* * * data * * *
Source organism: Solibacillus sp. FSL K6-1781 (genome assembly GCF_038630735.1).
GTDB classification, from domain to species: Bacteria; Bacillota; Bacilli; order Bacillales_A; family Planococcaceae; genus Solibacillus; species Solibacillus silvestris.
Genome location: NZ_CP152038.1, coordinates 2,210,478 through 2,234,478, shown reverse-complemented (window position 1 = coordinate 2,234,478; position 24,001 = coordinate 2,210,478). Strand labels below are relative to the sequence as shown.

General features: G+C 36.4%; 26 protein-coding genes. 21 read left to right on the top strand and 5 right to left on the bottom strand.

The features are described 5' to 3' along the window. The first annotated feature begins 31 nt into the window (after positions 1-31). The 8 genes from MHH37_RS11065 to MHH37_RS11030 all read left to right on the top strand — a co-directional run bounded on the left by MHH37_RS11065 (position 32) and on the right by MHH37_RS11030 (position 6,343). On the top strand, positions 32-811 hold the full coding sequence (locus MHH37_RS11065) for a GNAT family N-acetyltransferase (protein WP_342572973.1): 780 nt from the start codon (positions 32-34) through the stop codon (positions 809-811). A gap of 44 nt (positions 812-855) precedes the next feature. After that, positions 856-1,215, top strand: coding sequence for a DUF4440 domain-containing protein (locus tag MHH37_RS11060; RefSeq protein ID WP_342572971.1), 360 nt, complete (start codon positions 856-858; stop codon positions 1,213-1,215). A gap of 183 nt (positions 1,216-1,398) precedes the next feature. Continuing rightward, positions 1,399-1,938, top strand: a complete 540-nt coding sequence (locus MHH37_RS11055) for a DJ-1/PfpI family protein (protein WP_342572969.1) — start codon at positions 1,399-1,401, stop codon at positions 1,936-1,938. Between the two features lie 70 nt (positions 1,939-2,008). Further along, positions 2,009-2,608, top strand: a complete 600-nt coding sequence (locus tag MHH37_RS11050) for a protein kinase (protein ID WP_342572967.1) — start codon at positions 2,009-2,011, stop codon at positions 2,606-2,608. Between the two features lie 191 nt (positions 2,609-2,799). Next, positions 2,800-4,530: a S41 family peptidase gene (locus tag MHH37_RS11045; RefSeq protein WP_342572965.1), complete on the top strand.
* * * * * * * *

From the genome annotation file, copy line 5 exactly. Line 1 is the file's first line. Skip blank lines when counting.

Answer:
The features are described 5' to 3' along the window. The first annotated feature begins 31 nt into the window (after positions 1-31). The 8 genes from MHH37_RS11065 to MHH37_RS11030 all read left to right on the top strand — a co-directional run bounded on the left by MHH37_RS11065 (position 32) and on the right by MHH37_RS11030 (position 6,343). On the top strand, positions 32-811 hold the full coding sequence (locus MHH37_RS11065) for a GNAT family N-acetyltransferase (protein WP_342572973.1): 780 nt from the start codon (positions 32-34) through the stop codon (positions 809-811). A gap of 44 nt (positions 812-855) precedes the next feature. After that, positions 856-1,215, top strand: coding sequence for a DUF4440 domain-containing protein (locus tag MHH37_RS11060; RefSeq protein ID WP_342572971.1), 360 nt, complete (start codon positions 856-858; stop codon positions 1,213-1,215). A gap of 183 nt (positions 1,216-1,398) precedes the next feature. Continuing rightward, positions 1,399-1,938, top strand: a complete 540-nt coding sequence (locus MHH37_RS11055) for a DJ-1/PfpI family protein (protein WP_342572969.1) — start codon at positions 1,399-1,401, stop codon at positions 1,936-1,938. Between the two features lie 70 nt (positions 1,939-2,008). Further along, positions 2,009-2,608, top strand: a complete 600-nt coding sequence (locus tag MHH37_RS11050) for a protein kinase (protein ID WP_342572967.1) — start codon at positions 2,009-2,011, stop codon at positions 2,606-2,608. Between the two features lie 191 nt (positions 2,609-2,799). Next, positions 2,800-4,530: a S41 family peptidase gene (locus tag MHH37_RS11045; RefSeq protein WP_342572965.1), complete on the top strand.